The other innovator who I interviewed for my podcast that I will mention here is Doctor Vivian Valenty. She was inspired to develop a nail color product that was as durable as gel polish but didn’t require the UV light to cure it and that was functionally dry in a matter of minutes. Her latest invention—Dazzle Dry—took years of work in the lab to realize and is still (unfortunately) the best nail brand many beauty lovers have never heard of.
And let me mention one more innovation on the supply side of beauty, this time in the ingredient space. The biotech company C16 has developed and quite recently begun commercializing a drop-in alternative to palm oil. This is the sort of innovation that on one day really was not possible and then DNA sequencing opened up a new world of biotech processes and it became possible.
Still it took someone with the vision and passion and persistence to make biotech palm oil a reality.
I also want to talk about a brand you saw in my video about water conservation and alternative ingredients. If you recall, H2NO! Shave is a product innovation that came out of an abandoned idea.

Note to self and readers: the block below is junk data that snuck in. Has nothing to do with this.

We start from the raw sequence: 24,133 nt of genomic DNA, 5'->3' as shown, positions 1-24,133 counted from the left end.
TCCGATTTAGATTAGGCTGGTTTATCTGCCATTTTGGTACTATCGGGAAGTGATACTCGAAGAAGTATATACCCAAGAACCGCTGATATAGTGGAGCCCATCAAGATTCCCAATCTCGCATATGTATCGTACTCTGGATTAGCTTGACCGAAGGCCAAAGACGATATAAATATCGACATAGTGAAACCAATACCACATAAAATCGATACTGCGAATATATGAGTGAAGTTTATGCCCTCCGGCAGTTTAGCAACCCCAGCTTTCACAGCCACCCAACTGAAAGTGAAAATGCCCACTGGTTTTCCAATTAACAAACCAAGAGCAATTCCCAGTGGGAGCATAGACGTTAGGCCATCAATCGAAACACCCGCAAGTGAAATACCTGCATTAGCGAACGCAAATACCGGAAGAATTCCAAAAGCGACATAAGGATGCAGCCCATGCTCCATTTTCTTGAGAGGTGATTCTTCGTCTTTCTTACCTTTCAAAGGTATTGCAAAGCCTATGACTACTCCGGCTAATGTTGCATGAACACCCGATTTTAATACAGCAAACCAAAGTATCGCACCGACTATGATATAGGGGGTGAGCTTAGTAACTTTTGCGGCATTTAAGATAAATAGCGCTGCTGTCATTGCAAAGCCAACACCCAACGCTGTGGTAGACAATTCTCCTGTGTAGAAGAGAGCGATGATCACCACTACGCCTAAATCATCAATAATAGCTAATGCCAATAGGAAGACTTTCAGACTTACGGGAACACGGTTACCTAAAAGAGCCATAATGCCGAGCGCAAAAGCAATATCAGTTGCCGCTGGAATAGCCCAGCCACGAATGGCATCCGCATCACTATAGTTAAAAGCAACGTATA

Miranda Wilson saw where this sort of product—as shave gel that is used without water—made sense in the marketplace and how it could be leveraged with young shavers to shift consumer behavior and expectations in the shave category.
There’s another brand I talk a bit about in one of my videos that I want to call your attention to. When Spotlight Oral Care came onto the scene it seemed like an up-market but conventional oral care brand. It had a line of toothpastes, and brushes, and floss, and so on. But this past year the brand innovated the smile care category.
Spotlight’s new Smile Rejuvenation System is a 3-step skin care and lip treatment routine, comprising a micro needling roller, a serum, and hydrating lip sheet mask. This makes the brand’s product portfolio very distinctive; and it calls attention to how wisely the brand cultivated its market niche: up-market oral care for beauty consumers.
Now, I know the Colgate-Palmolive company owns skincare brands; but I don’t think consumers are ready for a Colgate lip mask in the same way that they were for skincare from Spotlight.